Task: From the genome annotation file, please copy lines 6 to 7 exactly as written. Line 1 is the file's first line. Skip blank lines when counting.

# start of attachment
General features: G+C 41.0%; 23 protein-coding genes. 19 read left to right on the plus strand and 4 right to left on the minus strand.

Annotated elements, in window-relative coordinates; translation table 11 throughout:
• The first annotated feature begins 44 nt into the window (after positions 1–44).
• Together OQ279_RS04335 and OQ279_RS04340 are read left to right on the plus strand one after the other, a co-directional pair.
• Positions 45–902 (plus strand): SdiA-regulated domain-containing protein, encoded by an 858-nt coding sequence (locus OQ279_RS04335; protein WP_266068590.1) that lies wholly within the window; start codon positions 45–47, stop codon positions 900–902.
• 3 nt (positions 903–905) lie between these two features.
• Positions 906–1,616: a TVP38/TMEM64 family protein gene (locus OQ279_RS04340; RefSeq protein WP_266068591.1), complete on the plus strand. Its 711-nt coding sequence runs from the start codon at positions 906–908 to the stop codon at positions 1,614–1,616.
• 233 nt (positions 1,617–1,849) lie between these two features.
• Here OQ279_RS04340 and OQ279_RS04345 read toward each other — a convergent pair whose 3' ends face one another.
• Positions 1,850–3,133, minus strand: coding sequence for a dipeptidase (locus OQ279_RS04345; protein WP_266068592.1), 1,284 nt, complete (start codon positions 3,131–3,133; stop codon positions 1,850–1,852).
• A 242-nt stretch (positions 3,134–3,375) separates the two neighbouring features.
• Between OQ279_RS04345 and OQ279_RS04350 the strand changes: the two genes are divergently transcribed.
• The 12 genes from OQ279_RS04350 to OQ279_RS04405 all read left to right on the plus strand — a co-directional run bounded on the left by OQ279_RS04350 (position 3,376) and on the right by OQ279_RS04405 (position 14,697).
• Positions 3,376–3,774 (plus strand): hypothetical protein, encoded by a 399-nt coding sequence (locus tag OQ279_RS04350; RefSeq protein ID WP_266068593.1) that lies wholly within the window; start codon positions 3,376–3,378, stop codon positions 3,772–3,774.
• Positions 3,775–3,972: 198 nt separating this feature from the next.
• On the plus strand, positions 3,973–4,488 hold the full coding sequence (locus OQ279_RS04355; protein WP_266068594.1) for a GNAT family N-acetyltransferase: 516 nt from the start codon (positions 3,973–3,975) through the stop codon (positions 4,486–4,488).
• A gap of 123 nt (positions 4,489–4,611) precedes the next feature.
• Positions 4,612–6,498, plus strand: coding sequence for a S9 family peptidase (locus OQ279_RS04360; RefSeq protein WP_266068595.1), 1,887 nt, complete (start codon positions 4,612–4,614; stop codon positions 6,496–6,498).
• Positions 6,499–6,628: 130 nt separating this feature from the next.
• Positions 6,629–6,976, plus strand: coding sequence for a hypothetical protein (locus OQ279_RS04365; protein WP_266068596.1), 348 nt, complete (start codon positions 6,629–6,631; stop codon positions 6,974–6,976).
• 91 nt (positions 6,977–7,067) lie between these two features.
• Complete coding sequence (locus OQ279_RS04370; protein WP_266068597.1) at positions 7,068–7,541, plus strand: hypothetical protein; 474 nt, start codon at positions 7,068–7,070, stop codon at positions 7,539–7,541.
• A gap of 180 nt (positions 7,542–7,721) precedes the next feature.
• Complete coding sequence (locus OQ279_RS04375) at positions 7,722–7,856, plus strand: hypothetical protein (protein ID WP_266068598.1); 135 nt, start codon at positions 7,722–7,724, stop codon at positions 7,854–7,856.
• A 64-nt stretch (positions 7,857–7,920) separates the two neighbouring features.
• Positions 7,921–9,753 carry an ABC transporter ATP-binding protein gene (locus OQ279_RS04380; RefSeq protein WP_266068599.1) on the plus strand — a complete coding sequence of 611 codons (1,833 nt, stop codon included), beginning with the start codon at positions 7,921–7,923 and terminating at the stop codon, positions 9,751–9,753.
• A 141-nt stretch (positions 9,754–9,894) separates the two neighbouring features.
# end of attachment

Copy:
• 3 nt (positions 903–905) lie between these two features.
• Positions 906–1,616: a TVP38/TMEM64 family protein gene (locus OQ279_RS04340; RefSeq protein WP_266068591.1), complete on the plus strand. Its 711-nt coding sequence runs from the start codon at positions 906–908 to the stop codon at positions 1,614–1,616.